Raytheon has cleared the GBU-53/B small diameter bomb (SDB) increment II to enter the most critical phase of flight testing.
The US government has yet to make a decision about export policy for the GBU-53/B. However, Raytheon has also started talking to potential international customers about the capabilities of the 113kg (250lb)-class bomb, which is designed to strike moving targets obscured by rain or fog beyond 40nm (74km).
Both events show the programme is moving slightly ahead of schedule more than a year after Raytheon claimed the engineering and manufacturing development (EMD) contract, defeating a rival bid led by SDB Increment I supplier Boeing.
"Fifteen months on from the EMD contract, I'd be happy to be on schedule at this point," said Tom White, Raytheon SDB II programme director. "The fact that we're a few weeks early overall, it makes me pretty happy."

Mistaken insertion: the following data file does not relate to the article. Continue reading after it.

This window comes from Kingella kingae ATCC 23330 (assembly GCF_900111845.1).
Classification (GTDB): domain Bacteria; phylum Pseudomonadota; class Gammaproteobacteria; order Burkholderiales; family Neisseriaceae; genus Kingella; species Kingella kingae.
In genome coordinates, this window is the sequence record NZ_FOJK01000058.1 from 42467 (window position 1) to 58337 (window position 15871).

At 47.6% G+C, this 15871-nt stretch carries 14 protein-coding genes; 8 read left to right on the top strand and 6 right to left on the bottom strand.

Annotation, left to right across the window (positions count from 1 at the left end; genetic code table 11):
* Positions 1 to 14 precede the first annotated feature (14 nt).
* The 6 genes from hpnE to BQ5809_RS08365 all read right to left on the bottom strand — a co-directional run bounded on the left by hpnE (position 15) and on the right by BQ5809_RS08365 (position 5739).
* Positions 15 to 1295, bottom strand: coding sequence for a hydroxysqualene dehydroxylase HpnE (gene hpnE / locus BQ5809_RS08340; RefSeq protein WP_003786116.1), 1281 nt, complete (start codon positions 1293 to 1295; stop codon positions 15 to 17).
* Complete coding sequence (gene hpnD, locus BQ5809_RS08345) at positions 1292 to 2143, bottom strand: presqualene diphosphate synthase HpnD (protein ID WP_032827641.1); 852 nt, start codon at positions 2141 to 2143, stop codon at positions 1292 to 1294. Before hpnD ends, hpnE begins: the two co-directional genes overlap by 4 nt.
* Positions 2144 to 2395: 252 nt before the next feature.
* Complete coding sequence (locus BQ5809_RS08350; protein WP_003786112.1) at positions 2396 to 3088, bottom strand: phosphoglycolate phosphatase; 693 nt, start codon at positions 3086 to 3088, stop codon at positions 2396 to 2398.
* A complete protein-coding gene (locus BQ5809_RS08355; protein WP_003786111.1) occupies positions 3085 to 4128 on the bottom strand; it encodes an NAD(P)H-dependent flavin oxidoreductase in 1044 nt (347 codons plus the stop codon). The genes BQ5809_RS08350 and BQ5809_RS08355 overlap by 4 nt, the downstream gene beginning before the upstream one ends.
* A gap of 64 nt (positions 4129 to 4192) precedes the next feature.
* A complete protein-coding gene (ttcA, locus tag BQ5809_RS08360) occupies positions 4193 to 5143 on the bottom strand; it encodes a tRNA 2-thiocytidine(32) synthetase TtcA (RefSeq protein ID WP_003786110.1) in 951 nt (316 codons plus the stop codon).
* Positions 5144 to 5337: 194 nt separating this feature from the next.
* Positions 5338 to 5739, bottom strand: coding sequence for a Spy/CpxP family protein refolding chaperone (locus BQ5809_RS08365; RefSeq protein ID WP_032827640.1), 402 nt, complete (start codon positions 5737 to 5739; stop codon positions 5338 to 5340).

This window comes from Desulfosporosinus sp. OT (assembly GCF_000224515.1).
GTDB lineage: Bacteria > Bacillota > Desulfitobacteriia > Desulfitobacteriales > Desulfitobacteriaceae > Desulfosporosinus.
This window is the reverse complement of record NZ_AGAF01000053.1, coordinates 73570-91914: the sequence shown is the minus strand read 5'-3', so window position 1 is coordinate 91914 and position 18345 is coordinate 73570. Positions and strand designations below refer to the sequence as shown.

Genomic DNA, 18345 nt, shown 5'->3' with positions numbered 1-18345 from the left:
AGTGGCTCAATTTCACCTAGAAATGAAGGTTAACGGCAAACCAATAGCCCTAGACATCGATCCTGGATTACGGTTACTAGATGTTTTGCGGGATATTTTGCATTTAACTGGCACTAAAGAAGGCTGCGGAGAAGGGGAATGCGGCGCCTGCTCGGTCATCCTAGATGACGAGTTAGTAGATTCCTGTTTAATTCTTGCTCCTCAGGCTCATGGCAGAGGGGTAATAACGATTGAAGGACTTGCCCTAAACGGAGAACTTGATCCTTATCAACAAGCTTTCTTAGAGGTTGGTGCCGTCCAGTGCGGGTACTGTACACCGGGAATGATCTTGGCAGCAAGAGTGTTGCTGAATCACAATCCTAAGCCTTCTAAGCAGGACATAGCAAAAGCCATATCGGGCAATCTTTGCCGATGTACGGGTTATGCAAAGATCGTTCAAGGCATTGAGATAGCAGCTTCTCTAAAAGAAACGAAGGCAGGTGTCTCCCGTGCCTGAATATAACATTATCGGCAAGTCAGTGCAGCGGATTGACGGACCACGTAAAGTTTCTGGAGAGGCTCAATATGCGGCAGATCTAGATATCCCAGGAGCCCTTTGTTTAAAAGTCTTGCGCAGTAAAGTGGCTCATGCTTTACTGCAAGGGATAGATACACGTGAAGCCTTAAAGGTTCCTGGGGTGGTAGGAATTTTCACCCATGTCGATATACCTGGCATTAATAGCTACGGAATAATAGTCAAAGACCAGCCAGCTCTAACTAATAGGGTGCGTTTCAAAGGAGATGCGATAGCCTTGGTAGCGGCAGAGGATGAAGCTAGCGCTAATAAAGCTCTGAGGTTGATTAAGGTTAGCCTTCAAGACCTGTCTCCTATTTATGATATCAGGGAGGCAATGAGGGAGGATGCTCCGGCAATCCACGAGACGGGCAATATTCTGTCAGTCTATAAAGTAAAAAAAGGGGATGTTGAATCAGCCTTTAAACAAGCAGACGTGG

White said the programme has completed the "tower test" on the software that integrates the two most advanced modes in the SDB II seeker - the imaging infrared camera and millimetre wave radar.
In tower testing, the two sensors are installed on an elevated platform and scan for moving targets. Software algorithms allow a target tracked by the infrared sensor, which can see through rain, to be handed over to the radar, which can see through fog. If the sensor can hand-off the track between modes, the weapon can function in any weather.
"This is the last test before we go to flight test," White said.
The flight test phase will come in two parts. First, the SDB II will be mounted on a helicopter, which will simulate the trajectory of a released bomb. The next step will be to mount the SDB II on a Boeing F-15E.
The flight tests of the software that hand-off the target tracks between the imaging and radar modes is the most risky part of the programme. The SDB II sensor also includes a semi-active laser, but that mode will be tested later.
"Semi-active lasers are something we've been doing for quite a while," White said.
The US Air Force and US Navy plan to buy thousands of GBU-53/Bs, starting with integration on the F-15E and Lockheed Martin F-35.
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Source: Flight International